There are lots of ways you can make your own badges to give your students.  Basically, any tool that can create an infographic can create a badge.  I used CredlyCanva, and OpenBadges to experiment with, but you could use Paint or PhotoShop or any number of tools to design a badge for your students.  It is up to you to define what it is and how it will be used. Do you need ideas? A conference for educators called the Reform Symposium E-Conference had a variety of badges to distribute to conference attendees, and viewing them may give you some ideas. Or you can use pre-existing badges and criteria, such as those at MakeWav.es.

Why and How to Use Badges

Badges are akin to a certificate of accomplishment, in an electronic, pictorial form, and everyone loves to earn a certificate of accomplishment. I am using badges to show that a student has attained certain goals and has a reasonable understanding of the concepts for a unit. A criteria list is super helpful for answering the "badge or not to badge" question.

My students have a digital portfolio where they store lab reports, digital presentations, and the like. When a student achieves a particular content knowledge or other goal, I will post the badge on their portfolio. The student can then download it and share it on other media.  You can see the lab skills badge and criteria above, as examples. The Tech Savvy badge shown here is another example. As I said, I am still in the badge development stage, so I do not have a lot of my own to share.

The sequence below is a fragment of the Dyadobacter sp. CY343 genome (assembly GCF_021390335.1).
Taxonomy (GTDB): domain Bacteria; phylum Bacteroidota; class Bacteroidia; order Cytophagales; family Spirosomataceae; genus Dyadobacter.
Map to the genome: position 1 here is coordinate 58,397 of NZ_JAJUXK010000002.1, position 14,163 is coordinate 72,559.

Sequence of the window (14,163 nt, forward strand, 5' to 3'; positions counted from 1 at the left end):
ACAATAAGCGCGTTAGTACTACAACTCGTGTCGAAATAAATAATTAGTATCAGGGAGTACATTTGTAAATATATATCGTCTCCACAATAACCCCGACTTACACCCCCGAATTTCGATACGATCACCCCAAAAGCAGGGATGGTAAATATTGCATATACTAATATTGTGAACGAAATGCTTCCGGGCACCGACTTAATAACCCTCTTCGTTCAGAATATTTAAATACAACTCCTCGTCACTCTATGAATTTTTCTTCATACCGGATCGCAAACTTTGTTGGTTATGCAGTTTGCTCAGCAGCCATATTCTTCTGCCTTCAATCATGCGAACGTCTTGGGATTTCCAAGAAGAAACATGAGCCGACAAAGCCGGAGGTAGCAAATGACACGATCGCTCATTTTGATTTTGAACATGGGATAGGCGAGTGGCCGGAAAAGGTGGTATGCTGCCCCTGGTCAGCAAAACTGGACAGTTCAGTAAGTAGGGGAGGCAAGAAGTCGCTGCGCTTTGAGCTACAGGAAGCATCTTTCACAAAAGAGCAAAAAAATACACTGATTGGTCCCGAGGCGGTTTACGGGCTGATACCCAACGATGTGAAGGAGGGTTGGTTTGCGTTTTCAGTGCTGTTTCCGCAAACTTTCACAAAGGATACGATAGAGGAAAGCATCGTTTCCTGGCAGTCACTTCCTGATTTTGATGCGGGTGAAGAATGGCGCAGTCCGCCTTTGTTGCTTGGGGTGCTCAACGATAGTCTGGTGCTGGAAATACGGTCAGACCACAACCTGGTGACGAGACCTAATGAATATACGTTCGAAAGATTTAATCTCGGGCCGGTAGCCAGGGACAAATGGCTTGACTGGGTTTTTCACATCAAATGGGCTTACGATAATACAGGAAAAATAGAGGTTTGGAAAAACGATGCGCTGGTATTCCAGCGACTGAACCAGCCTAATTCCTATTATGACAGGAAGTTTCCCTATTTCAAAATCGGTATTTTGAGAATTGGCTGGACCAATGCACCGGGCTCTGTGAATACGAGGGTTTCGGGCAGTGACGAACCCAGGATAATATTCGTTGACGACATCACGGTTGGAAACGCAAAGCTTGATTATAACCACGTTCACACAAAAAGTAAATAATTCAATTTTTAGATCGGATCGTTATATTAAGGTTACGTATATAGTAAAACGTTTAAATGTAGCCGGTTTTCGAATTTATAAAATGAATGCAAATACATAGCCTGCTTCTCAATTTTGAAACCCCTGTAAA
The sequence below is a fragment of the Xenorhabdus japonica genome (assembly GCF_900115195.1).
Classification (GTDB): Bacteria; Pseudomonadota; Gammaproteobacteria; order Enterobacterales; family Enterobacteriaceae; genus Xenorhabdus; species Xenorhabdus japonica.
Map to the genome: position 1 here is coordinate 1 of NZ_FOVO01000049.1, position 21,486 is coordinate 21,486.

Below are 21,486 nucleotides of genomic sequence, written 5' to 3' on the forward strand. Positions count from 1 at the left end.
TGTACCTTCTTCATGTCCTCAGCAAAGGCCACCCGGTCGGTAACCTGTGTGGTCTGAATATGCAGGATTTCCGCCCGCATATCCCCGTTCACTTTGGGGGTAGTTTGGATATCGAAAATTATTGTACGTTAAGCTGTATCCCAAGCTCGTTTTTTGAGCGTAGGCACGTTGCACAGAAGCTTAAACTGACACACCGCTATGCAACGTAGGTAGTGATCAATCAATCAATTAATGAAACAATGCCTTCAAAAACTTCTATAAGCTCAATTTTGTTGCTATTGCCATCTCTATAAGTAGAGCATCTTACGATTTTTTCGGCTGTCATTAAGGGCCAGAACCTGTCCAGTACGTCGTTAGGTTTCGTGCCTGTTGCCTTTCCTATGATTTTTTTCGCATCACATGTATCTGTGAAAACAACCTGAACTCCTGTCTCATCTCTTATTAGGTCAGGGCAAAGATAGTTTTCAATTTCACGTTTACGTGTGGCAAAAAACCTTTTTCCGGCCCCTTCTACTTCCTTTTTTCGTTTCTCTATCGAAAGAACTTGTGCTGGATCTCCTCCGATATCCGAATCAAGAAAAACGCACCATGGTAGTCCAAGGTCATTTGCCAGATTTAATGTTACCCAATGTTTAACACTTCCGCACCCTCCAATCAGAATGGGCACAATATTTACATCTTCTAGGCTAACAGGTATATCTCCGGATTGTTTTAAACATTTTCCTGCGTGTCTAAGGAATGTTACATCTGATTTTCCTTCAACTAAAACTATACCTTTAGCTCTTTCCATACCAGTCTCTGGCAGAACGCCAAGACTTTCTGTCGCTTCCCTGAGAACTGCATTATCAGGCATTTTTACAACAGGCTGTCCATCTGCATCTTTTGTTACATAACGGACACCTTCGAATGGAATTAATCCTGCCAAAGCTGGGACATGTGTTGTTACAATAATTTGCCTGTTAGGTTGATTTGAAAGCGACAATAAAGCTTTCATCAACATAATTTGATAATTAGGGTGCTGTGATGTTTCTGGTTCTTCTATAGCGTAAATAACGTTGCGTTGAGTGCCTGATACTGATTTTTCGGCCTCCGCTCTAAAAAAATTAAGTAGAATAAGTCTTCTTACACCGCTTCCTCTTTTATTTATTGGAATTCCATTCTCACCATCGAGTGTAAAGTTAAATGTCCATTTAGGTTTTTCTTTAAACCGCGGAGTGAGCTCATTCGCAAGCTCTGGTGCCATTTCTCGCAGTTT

More ideas?

  • Community Service
  • Science Team Participation
  • Class Facilitator
  • Aquarist (I have a fish tank in my classroom that requires cleaning and chemistry monitoring)



3 comments:

Ben Roome said...

This post does a nice job of introducing the concept of badges to teachers. I also like that it reviews a couple of softwares for creating badges images. Its important, however, that teachers also consider a "badge issuing platform" that uses the open badges standard. An open badge is not just an image, it is a set of metadata that explains when the credential was issued, who issued it, and what it was issued for. Some badge issuing platforms will allow students and teachers to host learning evidence outside of a separate e-portfolio software. For badge issuing platforms I suggest comparing Open Badge Factory, Credly and Badge List (badgelist.com - I am biased as I helped build this one.)

Sandra Goodrich said...

I agree that badge standards are crucial, and I hoped that I had made it clear that it a set of criteria for badges is important. It must be considered, however, that there may be a wide range of badges that may be distributed, particularly given the diversity of subjects, ages, and abilities of our young people. For example, I am working on a set of criteria for students to demonstrate an understanding of the history of the Periodic Chart of Elements and trends within the periodic table, including understanding of valence electrons and electron configurations, at the high school level. This is fairly specific to my students, so I plan on establishing my own badge.

Tara L said...

Thank you! This is something that I have been thinking about as we move toward digital. Sometimes I still give me students a postcard or certificate to take home (something tangible goes a long way). But I have just started to get into the digital badges and wasn't aware of the platforms to make them. Thanks!